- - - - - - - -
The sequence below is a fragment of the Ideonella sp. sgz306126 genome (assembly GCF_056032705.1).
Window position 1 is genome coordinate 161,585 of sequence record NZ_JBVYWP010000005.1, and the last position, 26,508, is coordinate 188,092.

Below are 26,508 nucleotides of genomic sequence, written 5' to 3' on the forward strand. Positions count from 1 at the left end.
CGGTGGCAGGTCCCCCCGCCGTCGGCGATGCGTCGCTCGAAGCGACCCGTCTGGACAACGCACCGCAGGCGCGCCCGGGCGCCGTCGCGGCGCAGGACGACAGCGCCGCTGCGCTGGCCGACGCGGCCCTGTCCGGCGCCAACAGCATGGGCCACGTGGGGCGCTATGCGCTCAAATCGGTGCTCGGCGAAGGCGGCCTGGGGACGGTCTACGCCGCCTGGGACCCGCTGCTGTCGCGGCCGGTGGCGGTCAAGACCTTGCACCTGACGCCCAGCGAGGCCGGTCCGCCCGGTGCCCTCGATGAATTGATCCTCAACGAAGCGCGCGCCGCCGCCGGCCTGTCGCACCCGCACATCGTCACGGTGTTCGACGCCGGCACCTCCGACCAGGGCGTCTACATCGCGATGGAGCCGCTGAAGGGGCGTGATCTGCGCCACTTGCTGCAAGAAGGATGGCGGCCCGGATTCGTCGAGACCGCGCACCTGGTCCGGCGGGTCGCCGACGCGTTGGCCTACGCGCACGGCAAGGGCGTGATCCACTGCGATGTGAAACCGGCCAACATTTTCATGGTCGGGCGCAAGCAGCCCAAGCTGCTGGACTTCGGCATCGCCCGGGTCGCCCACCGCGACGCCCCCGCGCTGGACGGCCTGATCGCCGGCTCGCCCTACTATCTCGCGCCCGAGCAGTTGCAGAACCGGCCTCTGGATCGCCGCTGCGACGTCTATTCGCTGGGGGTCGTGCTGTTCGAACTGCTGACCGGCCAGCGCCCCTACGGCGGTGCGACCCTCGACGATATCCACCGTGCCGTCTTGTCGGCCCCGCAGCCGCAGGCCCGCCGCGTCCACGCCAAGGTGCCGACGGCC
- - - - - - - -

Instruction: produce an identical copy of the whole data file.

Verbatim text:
The sequence below is a fragment of the Ideonella sp. sgz306126 genome (assembly GCF_056032705.1).
Window position 1 is genome coordinate 161,585 of sequence record NZ_JBVYWP010000005.1, and the last position, 26,508, is coordinate 188,092.

Below are 26,508 nucleotides of genomic sequence, written 5' to 3' on the forward strand. Positions count from 1 at the left end.
CGGTGGCAGGTCCCCCCGCCGTCGGCGATGCGTCGCTCGAAGCGACCCGTCTGGACAACGCACCGCAGGCGCGCCCGGGCGCCGTCGCGGCGCAGGACGACAGCGCCGCTGCGCTGGCCGACGCGGCCCTGTCCGGCGCCAACAGCATGGGCCACGTGGGGCGCTATGCGCTCAAATCGGTGCTCGGCGAAGGCGGCCTGGGGACGGTCTACGCCGCCTGGGACCCGCTGCTGTCGCGGCCGGTGGCGGTCAAGACCTTGCACCTGACGCCCAGCGAGGCCGGTCCGCCCGGTGCCCTCGATGAATTGATCCTCAACGAAGCGCGCGCCGCCGCCGGCCTGTCGCACCCGCACATCGTCACGGTGTTCGACGCCGGCACCTCCGACCAGGGCGTCTACATCGCGATGGAGCCGCTGAAGGGGCGTGATCTGCGCCACTTGCTGCAAGAAGGATGGCGGCCCGGATTCGTCGAGACCGCGCACCTGGTCCGGCGGGTCGCCGACGCGTTGGCCTACGCGCACGGCAAGGGCGTGATCCACTGCGATGTGAAACCGGCCAACATTTTCATGGTCGGGCGCAAGCAGCCCAAGCTGCTGGACTTCGGCATCGCCCGGGTCGCCCACCGCGACGCCCCCGCGCTGGACGGCCTGATCGCCGGCTCGCCCTACTATCTCGCGCCCGAGCAGTTGCAGAACCGGCCTCTGGATCGCCGCTGCGACGTCTATTCGCTGGGGGTCGTGCTGTTCGAACTGCTGACCGGCCAGCGCCCCTACGGCGGTGCGACCCTCGACGATATCCACCGTGCCGTCTTGTCGGCCCCGCAGCCGCAGGCCCGCCGCGTCCACGCCAAGGTGCCGACGGCC